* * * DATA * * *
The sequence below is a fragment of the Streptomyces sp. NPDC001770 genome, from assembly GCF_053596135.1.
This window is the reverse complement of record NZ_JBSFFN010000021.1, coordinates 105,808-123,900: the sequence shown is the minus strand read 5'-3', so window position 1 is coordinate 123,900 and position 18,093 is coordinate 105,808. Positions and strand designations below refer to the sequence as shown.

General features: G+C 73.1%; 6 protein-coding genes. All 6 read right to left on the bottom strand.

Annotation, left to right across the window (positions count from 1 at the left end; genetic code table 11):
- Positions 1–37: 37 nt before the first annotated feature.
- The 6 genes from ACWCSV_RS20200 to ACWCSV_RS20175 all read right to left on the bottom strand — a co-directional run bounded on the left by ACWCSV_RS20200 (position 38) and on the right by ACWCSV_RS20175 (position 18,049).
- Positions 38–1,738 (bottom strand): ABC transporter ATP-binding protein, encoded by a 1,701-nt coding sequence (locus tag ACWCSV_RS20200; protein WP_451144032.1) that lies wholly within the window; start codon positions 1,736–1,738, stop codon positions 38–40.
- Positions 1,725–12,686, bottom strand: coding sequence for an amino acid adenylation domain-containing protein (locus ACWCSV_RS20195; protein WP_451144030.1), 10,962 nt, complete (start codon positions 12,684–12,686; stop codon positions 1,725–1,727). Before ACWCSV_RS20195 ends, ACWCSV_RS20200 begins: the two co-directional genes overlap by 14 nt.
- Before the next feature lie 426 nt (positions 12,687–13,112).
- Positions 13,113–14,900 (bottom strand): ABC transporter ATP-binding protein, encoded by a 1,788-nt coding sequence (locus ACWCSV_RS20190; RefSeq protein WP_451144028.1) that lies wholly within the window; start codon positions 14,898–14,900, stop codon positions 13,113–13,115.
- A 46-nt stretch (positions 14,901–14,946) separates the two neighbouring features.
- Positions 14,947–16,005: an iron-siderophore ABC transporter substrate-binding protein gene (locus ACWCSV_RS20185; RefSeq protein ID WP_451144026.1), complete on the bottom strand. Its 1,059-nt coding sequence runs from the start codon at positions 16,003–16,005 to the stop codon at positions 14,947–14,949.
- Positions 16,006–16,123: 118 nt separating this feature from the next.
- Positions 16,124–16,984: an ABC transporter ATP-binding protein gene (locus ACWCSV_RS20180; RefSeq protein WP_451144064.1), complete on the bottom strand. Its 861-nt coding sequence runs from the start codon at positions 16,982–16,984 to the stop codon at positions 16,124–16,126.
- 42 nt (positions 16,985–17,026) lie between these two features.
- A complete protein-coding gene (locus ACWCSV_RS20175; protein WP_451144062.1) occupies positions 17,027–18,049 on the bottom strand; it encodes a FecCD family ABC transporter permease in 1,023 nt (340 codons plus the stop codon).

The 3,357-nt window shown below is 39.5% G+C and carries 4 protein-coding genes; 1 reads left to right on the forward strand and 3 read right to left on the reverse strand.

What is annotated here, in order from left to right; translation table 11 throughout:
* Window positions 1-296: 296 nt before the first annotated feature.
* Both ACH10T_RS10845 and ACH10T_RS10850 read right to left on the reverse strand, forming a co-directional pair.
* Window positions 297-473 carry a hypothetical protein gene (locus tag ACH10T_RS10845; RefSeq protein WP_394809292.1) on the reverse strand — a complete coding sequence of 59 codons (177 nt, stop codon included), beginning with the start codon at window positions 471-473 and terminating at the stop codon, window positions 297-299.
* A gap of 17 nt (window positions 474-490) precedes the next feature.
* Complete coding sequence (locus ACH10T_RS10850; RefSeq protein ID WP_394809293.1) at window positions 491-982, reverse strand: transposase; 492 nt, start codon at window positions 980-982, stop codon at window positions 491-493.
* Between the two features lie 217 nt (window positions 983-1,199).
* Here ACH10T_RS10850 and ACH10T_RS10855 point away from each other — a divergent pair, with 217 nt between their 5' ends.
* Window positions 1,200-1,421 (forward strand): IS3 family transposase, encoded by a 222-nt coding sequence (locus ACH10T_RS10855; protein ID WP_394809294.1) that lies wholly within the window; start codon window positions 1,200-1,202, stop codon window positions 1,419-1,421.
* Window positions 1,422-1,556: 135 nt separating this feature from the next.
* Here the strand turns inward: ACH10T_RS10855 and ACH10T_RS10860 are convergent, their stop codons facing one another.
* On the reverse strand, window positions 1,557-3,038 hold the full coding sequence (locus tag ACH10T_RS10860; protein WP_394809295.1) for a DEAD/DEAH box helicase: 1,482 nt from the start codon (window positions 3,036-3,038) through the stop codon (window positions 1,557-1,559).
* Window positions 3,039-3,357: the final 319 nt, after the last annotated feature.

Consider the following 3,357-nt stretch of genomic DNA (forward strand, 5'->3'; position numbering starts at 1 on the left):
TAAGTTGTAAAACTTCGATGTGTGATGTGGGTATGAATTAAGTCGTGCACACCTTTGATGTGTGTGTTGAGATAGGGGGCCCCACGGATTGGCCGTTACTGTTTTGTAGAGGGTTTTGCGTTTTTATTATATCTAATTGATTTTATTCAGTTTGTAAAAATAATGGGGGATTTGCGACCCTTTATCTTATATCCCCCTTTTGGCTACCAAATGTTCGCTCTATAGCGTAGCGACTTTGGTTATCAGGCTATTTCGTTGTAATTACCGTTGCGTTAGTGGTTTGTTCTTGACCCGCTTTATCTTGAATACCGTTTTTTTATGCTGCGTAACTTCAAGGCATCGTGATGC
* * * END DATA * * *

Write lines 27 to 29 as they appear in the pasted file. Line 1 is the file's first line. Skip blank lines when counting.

* Window positions 1,422-1,556: 135 nt separating this feature from the next.
* Here the strand turns inward: ACH10T_RS10855 and ACH10T_RS10860 are convergent, their stop codons facing one another.
* On the reverse strand, window positions 1,557-3,038 hold the full coding sequence (locus tag ACH10T_RS10860; protein WP_394809295.1) for a DEAD/DEAH box helicase: 1,482 nt from the start codon (window positions 3,036-3,038) through the stop codon (window positions 1,557-1,559).